Then, on February 24, exactly one month after I started at L, everything changed. Suddenly, all of the issues I had learned about during my 2L fall semester in Public International Law with Professor Modirzadeh were right in front of me, not in theory, but in reality. Immediately, L was confronted with questions ranging from issues of diplomatic privileges and immunities as Foreign Service Officers worked to close the embassy in Kyiv, to Russia’s suspension or expulsion from international organizations like the Council of Europe and UN Human Rights Council. Especially pressing was the discussion around war crimes and whether the U.S. government could assess that Russia had committed war crimes. Eventually, on March 23, the Secretary of State issued a statement announcing that the U.S. government had assessed that members of Russia’s forces have committed war crimes in Ukraine. It was fascinating to listen as the brilliant and experienced lawyers at L discussed these issues deftly and swiftly to help the rest of the State Department and other colleagues in the Executive branch respond to each matter as it arose.
This war in Ukraine also brings to light many interesting questions that international lawyers will have to grapple with in new ways. With millions of photographs and videos taken by Ukrainian citizens on their cell phones that show the horrifying atrocities Russia has committed, this is now the most documented war in history. Going forward, how will lawyers process all of this evidence in the most effective way to bring the perpetrators of this illegal war to justice?
Separately and coincidentally, shortly before the Semester in Washington program began, the State Department’s women’s network, Executive Women at State, asked if I would be interested in coming to give a talk about Daughters of Yalta? They did not realize I was working as an Extern at the State Department this spring, so it felt all the more fortuitous. It was a surreal experience to discuss diplomatic history, Russia and an event that took place 77 years ago in Ukraine at the end of WWII in front of an audience of diplomats working in response to this war with Russia in almost exactly the same location in Ukraine. Never before has history felt closer at hand.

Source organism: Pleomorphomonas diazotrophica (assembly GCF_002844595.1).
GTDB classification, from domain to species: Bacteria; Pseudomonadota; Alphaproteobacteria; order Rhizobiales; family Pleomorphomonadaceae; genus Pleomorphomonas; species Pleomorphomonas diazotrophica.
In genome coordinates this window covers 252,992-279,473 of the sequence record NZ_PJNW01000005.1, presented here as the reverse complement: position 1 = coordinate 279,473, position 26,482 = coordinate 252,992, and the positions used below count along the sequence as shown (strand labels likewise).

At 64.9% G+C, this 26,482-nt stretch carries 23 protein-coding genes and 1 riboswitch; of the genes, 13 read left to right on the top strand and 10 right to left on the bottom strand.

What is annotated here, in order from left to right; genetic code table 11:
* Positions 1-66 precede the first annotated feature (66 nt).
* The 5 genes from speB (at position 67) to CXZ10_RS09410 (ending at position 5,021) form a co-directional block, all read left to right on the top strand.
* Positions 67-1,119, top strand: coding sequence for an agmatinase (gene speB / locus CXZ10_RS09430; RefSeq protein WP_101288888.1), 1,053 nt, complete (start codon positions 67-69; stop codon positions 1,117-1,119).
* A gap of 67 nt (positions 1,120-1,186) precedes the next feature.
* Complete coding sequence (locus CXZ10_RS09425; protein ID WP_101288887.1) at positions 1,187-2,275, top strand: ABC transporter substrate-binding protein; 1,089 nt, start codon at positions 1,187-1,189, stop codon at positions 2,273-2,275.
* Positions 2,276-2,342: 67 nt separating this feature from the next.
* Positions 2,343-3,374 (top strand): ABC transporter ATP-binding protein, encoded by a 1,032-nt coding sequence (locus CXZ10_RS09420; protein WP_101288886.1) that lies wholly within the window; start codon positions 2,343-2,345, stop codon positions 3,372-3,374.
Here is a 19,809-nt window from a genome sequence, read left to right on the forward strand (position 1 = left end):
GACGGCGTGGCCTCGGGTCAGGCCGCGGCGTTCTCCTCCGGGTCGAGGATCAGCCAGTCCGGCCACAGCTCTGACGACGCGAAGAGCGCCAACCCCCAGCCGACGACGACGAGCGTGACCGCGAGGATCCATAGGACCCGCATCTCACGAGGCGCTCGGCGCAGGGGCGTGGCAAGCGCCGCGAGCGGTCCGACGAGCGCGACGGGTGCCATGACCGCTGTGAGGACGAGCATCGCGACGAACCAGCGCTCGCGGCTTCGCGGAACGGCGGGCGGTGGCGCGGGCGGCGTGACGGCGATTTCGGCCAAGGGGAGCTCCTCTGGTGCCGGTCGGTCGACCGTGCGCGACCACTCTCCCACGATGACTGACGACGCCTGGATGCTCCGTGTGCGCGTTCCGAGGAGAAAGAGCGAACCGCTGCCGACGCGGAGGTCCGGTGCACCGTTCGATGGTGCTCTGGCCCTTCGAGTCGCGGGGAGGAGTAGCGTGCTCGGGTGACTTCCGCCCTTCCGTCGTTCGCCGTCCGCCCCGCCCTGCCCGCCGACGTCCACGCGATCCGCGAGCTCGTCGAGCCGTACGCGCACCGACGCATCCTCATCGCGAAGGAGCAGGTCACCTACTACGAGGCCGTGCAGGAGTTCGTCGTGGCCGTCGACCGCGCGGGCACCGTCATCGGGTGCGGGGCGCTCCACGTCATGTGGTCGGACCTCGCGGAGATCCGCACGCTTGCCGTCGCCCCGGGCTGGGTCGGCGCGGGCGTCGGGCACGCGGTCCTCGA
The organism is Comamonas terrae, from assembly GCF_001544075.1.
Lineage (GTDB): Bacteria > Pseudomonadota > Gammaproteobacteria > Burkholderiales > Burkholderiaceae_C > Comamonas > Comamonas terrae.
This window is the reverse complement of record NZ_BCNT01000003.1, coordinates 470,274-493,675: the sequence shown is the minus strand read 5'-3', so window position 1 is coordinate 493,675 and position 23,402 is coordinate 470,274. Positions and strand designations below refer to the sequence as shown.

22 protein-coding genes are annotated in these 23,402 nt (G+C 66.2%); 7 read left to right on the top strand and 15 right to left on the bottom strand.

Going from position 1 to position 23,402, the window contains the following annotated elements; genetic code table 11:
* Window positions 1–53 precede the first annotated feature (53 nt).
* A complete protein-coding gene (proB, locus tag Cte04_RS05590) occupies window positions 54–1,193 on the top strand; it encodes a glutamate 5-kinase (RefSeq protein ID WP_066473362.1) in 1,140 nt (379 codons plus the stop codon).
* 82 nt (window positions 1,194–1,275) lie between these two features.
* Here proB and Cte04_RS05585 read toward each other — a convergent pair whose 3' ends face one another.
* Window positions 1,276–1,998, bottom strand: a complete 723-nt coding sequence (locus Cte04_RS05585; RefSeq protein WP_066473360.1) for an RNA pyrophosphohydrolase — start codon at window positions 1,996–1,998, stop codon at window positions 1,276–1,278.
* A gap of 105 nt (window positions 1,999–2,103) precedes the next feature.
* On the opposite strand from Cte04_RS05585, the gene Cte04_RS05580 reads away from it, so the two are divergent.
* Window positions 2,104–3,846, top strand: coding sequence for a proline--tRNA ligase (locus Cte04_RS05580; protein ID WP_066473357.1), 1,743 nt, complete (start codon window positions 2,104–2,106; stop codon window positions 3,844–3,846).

Towards the end of my time at L, my team invited me to come to the American Society of International Law Annual Meeting in Washington. The Assistant Legal Adviser in charge of L/EUR was presenting, but earlier in the day the Ukrainian Ambassador, Oksana Markarova, had decided to make a last-minute appearance to appeal to this community of leaders in international law for more support for Ukraine. The L/EUR team had been working with Ambassador Markarova on a number of matters, and when they went to say hello to her, I was able to join them and shake her hand. That was one of the most meaningful moments during my time at L.
Working at L during this historic time allowed me to feel that, even in a very small way, I was helping. It is one thing to tune in to CNN after work each day and watch in horror and in sympathy as scenes of devastation play out in front of us from our position of safety and security in the US, but each time I walked past the Ukrainian Embassy in my neighborhood and saw the steps strewn with sunflowers and messages of love and support, I felt so thankful that I could contribute something to help them—even if it was something as small as putting together a timeline of events to establish whether another state could be deemed complicit in aiding Russia in its illegal invasion of Ukraine. While this war will likely last for months, and perhaps even years, it is the painstaking work and dedication of attorneys like those in L, just like those who broke new ground in international law at Nuremburg, that will eventually bring the perpetrators of these heinous acts to justice. I am so thankful to have had this opportunity to be a small part of that team.